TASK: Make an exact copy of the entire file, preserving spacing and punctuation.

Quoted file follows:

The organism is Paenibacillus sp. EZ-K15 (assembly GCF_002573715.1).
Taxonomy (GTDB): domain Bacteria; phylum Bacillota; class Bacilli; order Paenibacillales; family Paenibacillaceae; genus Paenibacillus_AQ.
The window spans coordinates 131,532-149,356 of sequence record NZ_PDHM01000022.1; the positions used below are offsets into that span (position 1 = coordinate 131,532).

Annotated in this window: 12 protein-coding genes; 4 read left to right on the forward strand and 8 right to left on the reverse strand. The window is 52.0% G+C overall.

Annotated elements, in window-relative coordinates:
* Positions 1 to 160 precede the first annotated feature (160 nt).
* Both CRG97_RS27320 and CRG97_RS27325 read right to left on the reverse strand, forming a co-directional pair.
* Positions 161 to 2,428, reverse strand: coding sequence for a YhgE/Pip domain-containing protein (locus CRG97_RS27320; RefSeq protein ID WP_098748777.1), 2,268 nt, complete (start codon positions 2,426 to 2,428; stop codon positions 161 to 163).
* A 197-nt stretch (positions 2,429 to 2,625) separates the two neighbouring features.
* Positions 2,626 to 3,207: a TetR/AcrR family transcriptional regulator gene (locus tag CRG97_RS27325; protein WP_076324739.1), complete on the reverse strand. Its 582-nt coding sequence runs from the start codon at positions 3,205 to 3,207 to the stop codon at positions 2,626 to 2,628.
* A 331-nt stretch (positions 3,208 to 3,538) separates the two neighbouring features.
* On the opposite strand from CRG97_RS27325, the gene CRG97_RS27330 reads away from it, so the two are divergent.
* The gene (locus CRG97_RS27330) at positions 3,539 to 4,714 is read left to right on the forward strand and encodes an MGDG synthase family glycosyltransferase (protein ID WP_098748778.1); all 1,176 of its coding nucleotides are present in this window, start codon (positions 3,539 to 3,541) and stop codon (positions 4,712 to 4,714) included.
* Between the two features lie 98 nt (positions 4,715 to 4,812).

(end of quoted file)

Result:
The organism is Paenibacillus sp. EZ-K15 (assembly GCF_002573715.1).
Taxonomy (GTDB): domain Bacteria; phylum Bacillota; class Bacilli; order Paenibacillales; family Paenibacillaceae; genus Paenibacillus_AQ.
The window spans coordinates 131,532-149,356 of sequence record NZ_PDHM01000022.1; the positions used below are offsets into that span (position 1 = coordinate 131,532).

Annotated in this window: 12 protein-coding genes; 4 read left to right on the forward strand and 8 right to left on the reverse strand. The window is 52.0% G+C overall.

Annotated elements, in window-relative coordinates:
* Positions 1 to 160 precede the first annotated feature (160 nt).
* Both CRG97_RS27320 and CRG97_RS27325 read right to left on the reverse strand, forming a co-directional pair.
* Positions 161 to 2,428, reverse strand: coding sequence for a YhgE/Pip domain-containing protein (locus CRG97_RS27320; RefSeq protein ID WP_098748777.1), 2,268 nt, complete (start codon positions 2,426 to 2,428; stop codon positions 161 to 163).
* A 197-nt stretch (positions 2,429 to 2,625) separates the two neighbouring features.
* Positions 2,626 to 3,207: a TetR/AcrR family transcriptional regulator gene (locus tag CRG97_RS27325; protein WP_076324739.1), complete on the reverse strand. Its 582-nt coding sequence runs from the start codon at positions 3,205 to 3,207 to the stop codon at positions 2,626 to 2,628.
* A 331-nt stretch (positions 3,208 to 3,538) separates the two neighbouring features.
* On the opposite strand from CRG97_RS27325, the gene CRG97_RS27330 reads away from it, so the two are divergent.
* The gene (locus CRG97_RS27330) at positions 3,539 to 4,714 is read left to right on the forward strand and encodes an MGDG synthase family glycosyltransferase (protein ID WP_098748778.1); all 1,176 of its coding nucleotides are present in this window, start codon (positions 3,539 to 3,541) and stop codon (positions 4,712 to 4,714) included.
* Between the two features lie 98 nt (positions 4,715 to 4,812).